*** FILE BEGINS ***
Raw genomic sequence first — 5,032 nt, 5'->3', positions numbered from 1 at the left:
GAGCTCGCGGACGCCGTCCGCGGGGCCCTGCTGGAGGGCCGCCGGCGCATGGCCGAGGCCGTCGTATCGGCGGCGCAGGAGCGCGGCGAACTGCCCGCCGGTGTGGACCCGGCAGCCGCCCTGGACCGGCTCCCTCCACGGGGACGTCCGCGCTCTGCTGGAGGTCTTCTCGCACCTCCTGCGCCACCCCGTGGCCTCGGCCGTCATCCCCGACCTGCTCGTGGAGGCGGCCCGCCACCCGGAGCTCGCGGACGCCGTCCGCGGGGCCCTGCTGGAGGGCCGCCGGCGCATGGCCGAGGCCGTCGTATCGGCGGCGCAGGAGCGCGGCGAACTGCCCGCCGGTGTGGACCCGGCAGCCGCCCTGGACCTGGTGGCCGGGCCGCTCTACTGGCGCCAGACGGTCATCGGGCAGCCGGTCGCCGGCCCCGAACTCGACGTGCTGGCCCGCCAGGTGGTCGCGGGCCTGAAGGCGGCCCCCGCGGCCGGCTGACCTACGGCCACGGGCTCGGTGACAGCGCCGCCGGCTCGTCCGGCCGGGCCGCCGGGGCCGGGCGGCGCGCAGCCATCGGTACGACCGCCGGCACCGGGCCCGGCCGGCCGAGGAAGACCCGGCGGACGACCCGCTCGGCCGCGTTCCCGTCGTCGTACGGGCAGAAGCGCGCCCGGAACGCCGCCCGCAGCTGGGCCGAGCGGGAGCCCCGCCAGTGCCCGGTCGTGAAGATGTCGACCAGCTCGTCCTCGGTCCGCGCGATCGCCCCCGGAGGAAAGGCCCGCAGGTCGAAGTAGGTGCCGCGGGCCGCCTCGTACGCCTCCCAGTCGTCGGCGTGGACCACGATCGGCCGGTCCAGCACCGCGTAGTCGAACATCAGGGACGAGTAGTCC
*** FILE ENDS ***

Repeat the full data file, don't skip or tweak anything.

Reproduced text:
Raw genomic sequence first — 5,032 nt, 5'->3', positions numbered from 1 at the left:
GAGCTCGCGGACGCCGTCCGCGGGGCCCTGCTGGAGGGCCGCCGGCGCATGGCCGAGGCCGTCGTATCGGCGGCGCAGGAGCGCGGCGAACTGCCCGCCGGTGTGGACCCGGCAGCCGCCCTGGACCGGCTCCCTCCACGGGGACGTCCGCGCTCTGCTGGAGGTCTTCTCGCACCTCCTGCGCCACCCCGTGGCCTCGGCCGTCATCCCCGACCTGCTCGTGGAGGCGGCCCGCCACCCGGAGCTCGCGGACGCCGTCCGCGGGGCCCTGCTGGAGGGCCGCCGGCGCATGGCCGAGGCCGTCGTATCGGCGGCGCAGGAGCGCGGCGAACTGCCCGCCGGTGTGGACCCGGCAGCCGCCCTGGACCTGGTGGCCGGGCCGCTCTACTGGCGCCAGACGGTCATCGGGCAGCCGGTCGCCGGCCCCGAACTCGACGTGCTGGCCCGCCAGGTGGTCGCGGGCCTGAAGGCGGCCCCCGCGGCCGGCTGACCTACGGCCACGGGCTCGGTGACAGCGCCGCCGGCTCGTCCGGCCGGGCCGCCGGGGCCGGGCGGCGCGCAGCCATCGGTACGACCGCCGGCACCGGGCCCGGCCGGCCGAGGAAGACCCGGCGGACGACCCGCTCGGCCGCGTTCCCGTCGTCGTACGGGCAGAAGCGCGCCCGGAACGCCGCCCGCAGCTGGGCCGAGCGGGAGCCCCGCCAGTGCCCGGTCGTGAAGATGTCGACCAGCTCGTCCTCGGTCCGCGCGATCGCCCCCGGAGGAAAGGCCCGCAGGTCGAAGTAGGTGCCGCGGGCCGCCTCGTACGCCTCCCAGTCGTCGGCGTGGACCACGATCGGCCGGTCCAGCACCGCGTAGTCGAACATCAGGGACGAGTAGTCC